Tuesday, March 15, 2016
On the Austro-Hungarian Empire: If there was ever an empire that embodied the imperial decadence of late-nineteenth-century Europe, it was Austria-Hungary. Formed in 1867 after a compromise between two quasi-independent lands of the former Holy Roman Empire (ruled by the Habsburgs), Austria needed to redefine itself in the wake of two embarrassing and expensive wars. In fact, the Franco-Austrian War of 1859 and the Austro-Prussian War of 1866 pushed Austria to the brink of financial collapse. On the other hand, the Kingdom of Hungary was looking to distinguish itself as a major player in European affairs (probably since the days of Attila the Hun). It also sought protection from potential incursions by the Ottoman Empire. Thus, the compromise that birthed the Austro-Hungarian Empire was rather ill-conceived. At its core, however, Austria-Hungary suffered from an identity crisis. Was it more Austrian or more Hungarian? And where was its primary seat of power, Vienna or Budapest? In short, the Empire struggled to recognize its vast diversity of Germanic, Slavic, and Muslim peoples, which ultimately helped spark World War I in 1914. Perhaps Franz Ferdinand was better off not assuming the throne.
Tuesday, March 1, 2016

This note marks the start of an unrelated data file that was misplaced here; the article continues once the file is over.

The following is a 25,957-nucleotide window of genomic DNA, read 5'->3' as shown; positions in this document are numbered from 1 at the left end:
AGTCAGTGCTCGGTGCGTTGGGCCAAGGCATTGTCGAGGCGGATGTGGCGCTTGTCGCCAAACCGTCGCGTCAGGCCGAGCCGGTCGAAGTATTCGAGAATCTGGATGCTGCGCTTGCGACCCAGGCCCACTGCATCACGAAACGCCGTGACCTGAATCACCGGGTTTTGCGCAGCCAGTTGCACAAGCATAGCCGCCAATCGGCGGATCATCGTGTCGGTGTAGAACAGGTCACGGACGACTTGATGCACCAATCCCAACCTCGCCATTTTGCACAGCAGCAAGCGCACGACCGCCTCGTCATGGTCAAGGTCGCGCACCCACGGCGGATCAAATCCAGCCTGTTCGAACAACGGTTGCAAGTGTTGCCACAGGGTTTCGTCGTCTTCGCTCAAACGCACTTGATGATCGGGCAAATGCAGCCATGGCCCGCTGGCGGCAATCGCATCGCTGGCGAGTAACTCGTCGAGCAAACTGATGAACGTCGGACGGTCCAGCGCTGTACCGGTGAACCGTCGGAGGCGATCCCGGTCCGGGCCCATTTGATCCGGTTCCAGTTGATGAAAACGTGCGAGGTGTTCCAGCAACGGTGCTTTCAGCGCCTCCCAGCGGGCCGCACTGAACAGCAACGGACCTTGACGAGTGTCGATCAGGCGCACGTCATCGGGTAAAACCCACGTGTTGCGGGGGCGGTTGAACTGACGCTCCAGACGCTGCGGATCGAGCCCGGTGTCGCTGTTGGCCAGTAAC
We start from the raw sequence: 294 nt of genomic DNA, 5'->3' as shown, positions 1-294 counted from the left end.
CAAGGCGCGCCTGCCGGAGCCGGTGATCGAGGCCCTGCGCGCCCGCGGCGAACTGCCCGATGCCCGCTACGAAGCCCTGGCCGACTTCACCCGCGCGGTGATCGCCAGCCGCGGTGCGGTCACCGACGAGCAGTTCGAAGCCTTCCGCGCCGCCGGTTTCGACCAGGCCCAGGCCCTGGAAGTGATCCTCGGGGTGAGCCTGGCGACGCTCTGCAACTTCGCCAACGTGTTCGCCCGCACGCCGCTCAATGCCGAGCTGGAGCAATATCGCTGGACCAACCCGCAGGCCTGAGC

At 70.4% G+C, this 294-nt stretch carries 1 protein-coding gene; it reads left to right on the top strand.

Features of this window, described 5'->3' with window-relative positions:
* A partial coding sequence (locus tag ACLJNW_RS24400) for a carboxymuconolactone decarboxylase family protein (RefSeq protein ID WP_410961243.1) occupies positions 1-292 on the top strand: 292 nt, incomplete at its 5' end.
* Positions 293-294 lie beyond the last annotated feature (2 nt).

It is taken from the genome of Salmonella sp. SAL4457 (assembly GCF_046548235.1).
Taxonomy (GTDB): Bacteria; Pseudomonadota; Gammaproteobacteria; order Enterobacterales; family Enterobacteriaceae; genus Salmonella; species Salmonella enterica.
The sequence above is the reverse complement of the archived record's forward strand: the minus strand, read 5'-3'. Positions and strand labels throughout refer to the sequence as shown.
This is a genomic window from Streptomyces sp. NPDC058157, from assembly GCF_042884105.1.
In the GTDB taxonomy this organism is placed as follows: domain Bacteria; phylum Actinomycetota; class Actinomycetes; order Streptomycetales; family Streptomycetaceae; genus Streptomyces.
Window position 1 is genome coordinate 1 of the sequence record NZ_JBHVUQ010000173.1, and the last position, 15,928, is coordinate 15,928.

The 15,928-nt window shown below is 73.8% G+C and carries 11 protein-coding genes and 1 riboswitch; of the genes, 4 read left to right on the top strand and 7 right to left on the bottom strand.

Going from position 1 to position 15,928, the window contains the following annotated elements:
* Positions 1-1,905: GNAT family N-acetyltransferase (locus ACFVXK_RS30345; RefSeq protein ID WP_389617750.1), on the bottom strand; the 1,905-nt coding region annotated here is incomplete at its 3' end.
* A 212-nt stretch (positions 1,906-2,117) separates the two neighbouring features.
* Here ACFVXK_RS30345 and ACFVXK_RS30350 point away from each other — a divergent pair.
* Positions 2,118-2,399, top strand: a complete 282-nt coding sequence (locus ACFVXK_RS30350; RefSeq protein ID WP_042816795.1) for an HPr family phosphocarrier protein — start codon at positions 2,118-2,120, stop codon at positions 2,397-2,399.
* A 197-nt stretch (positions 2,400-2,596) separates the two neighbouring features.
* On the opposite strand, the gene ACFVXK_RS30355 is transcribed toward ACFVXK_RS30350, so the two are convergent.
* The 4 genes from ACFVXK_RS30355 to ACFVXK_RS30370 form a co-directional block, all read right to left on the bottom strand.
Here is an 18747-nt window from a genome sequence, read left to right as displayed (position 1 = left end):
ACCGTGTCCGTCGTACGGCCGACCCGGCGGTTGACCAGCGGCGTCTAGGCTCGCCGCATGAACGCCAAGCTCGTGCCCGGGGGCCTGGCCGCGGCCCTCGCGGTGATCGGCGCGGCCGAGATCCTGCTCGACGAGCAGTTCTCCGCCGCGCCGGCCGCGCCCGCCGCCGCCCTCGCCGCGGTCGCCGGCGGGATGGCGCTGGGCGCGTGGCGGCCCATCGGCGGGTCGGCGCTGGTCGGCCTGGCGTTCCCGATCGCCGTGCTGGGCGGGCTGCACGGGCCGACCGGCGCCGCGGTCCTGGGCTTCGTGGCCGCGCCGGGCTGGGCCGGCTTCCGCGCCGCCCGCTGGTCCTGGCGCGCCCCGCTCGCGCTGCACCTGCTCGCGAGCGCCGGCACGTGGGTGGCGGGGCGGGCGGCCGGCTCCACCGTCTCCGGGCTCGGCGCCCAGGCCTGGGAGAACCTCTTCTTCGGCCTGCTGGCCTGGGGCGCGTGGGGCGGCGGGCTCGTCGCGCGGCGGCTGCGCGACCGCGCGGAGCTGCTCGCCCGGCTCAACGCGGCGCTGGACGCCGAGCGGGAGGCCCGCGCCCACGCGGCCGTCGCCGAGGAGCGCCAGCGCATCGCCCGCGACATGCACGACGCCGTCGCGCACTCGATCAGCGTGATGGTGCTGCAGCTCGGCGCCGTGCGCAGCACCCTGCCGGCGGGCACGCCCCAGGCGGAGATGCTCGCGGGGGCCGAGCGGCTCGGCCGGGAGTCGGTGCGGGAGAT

On Why Van Gogh Cut Off His Ear: There are various theories regarding Van Gogh and what happened to his left ear in December 1888. For starters, ever since about 1880, Van Gogh's father wanted his son committed to an insane asylum, because he experienced serious bouts of psychosis (delirium, depression, etc.) from time to time. When Van Gogh's father died in 1885, these psychotic episodes appeared more frequently. In the late 1880s, Van Gogh had been living in the south of France (Arles on the Rhone to be exact). He intended to turn the city into a colony for artists of the post-Impressionist genre. In fact, some of his most well-known paintings (Starry Night over the Rhone and Cafe Terrace at Night) originated during his time in Arles. And for two months in late 1888, Paul Gauguin lived with Van Gogh. Yet after Gauguin made plans to return to Paris, Van Gogh confronted him. The prevailing theory is that Van Gogh cut off his ear in a fit of rage during the ensuing argument, and gave it to a woman at the local brothel. Some art historians believe that Gauguin and Van Gogh shared a love interest with this woman, and thus, Gauguin might have actually attacked Van Gogh in a fit of jealousy. Whatever the case may be, this story will forever fascinate scholars of late-19th century impressionism.